Wonder Woman has also shown the way to other heroines, who bravely followed in her footsteps. Being the first of her kind, she proved that a powerful female protagonist can work and be successful. After the success of Wonder Woman a lot of other heroines found their way to the comic book pages. We clearly see Wonder Woman’s spirit in tv-heroines like Xena and Buffy.

Lynda Carter as 1970's Wonder Woman.

Lynda Carter as 1970’s Wonder Woman.

Wonder Woman’s appeal really is universal. She is fierce enough to appeal to a male audience as well, but at the same time she is graceful and feminine enough to also appeal to a female audience. The majority of Wonder Woman readers are in fact of the male variety, but to them Wonder Woman proves that women are more than just eye-candy. And this is important because in our times women are often presented in an overly sexualized way. Wonder Woman has also had the benefit that the wise men at DC comics never ‘cashed in’ on Wonder Woman’s sexuality, as often happens with female characters in books. Despite Wonder Woman’s little concealing uniform, she has never looked pin-up-y or overly sexy. (while there is no denying Diana is a beautiful woman)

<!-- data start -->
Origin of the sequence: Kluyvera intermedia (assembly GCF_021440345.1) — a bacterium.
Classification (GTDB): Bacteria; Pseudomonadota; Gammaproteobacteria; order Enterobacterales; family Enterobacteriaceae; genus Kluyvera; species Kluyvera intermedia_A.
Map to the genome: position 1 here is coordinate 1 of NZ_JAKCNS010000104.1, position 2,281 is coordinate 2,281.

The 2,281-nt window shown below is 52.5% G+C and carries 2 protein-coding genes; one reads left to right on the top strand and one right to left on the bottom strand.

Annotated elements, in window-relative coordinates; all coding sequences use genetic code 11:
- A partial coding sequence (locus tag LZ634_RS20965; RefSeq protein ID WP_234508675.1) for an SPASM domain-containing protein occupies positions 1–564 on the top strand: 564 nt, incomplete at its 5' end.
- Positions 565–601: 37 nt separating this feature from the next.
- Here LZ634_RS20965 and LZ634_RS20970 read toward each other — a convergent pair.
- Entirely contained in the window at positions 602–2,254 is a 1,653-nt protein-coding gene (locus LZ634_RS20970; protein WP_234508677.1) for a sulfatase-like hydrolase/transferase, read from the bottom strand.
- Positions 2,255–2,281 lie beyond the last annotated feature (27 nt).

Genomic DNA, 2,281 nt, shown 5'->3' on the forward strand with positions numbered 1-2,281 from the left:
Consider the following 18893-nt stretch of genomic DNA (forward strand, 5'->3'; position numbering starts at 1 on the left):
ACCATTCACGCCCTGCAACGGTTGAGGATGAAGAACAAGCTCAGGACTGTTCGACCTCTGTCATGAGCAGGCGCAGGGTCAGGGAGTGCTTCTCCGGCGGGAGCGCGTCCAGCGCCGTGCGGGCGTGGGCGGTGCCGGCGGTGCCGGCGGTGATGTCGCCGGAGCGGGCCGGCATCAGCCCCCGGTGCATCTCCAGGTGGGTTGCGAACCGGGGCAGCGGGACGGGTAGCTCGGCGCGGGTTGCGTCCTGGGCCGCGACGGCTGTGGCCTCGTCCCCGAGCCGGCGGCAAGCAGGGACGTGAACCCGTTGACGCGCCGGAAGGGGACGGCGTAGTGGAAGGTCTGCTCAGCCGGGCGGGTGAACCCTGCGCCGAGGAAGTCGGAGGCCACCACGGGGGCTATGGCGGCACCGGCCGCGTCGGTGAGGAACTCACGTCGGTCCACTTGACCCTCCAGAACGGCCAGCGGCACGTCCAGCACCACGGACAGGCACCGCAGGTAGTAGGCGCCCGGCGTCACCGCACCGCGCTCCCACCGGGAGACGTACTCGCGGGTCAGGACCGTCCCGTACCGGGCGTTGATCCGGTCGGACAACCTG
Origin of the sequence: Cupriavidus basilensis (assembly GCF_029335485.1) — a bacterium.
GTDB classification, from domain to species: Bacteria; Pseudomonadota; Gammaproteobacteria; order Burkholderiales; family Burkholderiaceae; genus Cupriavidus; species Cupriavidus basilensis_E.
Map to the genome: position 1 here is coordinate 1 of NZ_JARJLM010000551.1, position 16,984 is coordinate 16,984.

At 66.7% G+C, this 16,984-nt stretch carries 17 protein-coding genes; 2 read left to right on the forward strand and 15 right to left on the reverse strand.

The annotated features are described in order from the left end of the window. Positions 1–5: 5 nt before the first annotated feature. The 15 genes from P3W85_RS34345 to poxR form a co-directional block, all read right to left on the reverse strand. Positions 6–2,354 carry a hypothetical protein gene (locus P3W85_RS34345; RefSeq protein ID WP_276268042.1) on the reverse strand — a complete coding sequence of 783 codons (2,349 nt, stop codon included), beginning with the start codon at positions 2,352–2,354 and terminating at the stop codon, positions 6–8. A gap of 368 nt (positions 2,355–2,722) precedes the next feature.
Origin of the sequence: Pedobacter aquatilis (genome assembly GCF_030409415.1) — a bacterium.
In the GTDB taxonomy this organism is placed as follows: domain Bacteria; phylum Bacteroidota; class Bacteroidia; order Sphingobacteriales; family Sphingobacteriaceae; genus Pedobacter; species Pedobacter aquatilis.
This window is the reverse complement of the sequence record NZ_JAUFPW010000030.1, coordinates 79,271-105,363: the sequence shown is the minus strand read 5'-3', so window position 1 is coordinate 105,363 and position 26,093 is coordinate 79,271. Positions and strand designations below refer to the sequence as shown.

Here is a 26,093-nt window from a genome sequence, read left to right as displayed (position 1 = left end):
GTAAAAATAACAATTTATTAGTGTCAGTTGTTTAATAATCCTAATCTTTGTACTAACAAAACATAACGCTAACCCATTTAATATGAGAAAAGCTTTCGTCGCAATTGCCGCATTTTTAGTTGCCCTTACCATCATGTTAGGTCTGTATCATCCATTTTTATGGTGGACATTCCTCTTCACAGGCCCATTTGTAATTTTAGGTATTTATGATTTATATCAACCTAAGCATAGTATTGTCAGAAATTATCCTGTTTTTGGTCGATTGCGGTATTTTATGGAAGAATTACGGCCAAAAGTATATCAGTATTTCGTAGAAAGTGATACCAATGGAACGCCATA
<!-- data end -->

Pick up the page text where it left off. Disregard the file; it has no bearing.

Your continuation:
With the recent success of superhero adaptations in the movies, let us hope we’ll see Wonder Woman in action soon!